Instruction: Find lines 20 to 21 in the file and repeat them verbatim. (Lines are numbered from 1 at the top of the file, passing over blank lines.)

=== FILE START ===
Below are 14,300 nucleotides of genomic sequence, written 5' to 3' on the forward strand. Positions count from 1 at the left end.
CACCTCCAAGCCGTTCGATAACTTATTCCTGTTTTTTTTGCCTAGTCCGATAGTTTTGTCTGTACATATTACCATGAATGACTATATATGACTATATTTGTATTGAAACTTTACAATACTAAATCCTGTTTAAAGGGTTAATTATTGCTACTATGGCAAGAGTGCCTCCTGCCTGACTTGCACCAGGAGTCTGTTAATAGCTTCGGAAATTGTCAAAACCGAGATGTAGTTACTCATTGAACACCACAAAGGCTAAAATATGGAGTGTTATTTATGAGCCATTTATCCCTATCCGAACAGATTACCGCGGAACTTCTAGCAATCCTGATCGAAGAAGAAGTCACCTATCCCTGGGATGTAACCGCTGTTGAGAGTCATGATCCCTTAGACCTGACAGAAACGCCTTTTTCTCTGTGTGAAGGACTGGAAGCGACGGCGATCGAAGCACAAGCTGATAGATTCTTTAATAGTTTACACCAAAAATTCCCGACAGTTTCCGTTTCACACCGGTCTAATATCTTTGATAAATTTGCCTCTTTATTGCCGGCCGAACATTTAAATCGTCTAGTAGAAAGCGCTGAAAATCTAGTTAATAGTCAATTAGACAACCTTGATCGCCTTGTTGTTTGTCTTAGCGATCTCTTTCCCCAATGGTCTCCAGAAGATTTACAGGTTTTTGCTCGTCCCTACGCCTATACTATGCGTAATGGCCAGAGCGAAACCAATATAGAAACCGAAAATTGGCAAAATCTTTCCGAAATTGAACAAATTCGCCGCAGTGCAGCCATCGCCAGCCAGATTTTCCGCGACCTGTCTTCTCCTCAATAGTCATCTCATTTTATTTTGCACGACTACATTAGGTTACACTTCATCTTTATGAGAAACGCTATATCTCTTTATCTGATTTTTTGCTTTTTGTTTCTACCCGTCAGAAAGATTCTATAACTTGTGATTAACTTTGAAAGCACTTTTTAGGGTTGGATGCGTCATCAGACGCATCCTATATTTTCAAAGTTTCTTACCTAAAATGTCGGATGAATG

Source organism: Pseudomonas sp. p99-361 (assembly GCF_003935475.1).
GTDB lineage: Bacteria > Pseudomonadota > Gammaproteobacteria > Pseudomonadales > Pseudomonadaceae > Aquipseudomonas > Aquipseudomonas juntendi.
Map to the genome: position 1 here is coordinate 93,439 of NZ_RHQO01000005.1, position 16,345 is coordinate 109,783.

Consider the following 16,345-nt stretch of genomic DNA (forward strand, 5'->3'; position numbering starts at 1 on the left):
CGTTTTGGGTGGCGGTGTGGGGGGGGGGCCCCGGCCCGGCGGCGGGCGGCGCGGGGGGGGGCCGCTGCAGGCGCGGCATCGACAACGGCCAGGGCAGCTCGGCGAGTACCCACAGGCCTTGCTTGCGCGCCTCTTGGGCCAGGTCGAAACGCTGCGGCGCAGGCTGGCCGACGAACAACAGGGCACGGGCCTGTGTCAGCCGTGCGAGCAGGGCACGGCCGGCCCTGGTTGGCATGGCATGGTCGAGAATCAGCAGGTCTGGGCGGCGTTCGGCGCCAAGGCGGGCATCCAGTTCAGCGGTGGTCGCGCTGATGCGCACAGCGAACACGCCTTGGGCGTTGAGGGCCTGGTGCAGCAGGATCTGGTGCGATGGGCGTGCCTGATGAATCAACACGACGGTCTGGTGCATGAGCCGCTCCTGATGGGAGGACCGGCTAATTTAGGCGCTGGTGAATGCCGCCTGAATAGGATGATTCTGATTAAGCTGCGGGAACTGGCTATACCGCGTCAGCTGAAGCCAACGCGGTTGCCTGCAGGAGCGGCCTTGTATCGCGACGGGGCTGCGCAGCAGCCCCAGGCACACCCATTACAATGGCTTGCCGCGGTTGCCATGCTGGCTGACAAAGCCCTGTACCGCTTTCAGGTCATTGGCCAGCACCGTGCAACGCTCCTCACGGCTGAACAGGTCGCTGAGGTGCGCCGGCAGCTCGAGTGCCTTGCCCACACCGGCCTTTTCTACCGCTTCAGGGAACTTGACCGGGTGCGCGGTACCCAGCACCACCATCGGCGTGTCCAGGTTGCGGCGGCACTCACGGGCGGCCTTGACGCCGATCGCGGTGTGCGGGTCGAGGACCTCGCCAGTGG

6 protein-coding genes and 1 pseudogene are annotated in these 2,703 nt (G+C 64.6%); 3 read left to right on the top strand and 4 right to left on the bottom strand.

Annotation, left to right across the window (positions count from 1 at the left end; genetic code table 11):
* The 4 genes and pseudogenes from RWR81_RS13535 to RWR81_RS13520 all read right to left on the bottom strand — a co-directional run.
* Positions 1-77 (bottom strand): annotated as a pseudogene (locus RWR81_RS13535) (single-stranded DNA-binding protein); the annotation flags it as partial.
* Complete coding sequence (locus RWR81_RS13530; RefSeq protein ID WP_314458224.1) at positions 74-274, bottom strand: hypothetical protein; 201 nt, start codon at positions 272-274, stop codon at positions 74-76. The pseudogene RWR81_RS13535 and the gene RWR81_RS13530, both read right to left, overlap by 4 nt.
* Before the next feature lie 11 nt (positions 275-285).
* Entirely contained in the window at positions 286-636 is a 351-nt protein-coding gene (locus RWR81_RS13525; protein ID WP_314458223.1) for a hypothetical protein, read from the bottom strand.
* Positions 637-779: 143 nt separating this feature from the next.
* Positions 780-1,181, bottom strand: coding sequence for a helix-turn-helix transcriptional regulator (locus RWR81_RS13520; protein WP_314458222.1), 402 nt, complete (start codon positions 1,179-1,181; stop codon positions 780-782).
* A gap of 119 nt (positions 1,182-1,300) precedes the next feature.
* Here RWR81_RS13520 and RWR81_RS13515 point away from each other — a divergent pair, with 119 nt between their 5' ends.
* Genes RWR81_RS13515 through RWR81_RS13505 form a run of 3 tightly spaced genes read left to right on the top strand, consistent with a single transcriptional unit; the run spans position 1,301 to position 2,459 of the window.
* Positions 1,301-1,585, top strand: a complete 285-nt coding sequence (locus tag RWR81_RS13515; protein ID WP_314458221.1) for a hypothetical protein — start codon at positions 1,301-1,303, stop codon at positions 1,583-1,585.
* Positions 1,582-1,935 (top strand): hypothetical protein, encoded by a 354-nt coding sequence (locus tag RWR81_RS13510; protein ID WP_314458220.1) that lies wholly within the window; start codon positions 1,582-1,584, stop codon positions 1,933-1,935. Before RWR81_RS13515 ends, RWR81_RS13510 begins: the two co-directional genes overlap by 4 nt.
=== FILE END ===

* Positions 1,301-1,585, top strand: a complete 285-nt coding sequence (locus tag RWR81_RS13515; protein ID WP_314458221.1) for a hypothetical protein — start codon at positions 1,301-1,303, stop codon at positions 1,583-1,585.
* Positions 1,582-1,935 (top strand): hypothetical protein, encoded by a 354-nt coding sequence (locus tag RWR81_RS13510; protein ID WP_314458220.1) that lies wholly within the window; start codon positions 1,582-1,584, stop codon positions 1,933-1,935. Before RWR81_RS13515 ends, RWR81_RS13510 begins: the two co-directional genes overlap by 4 nt.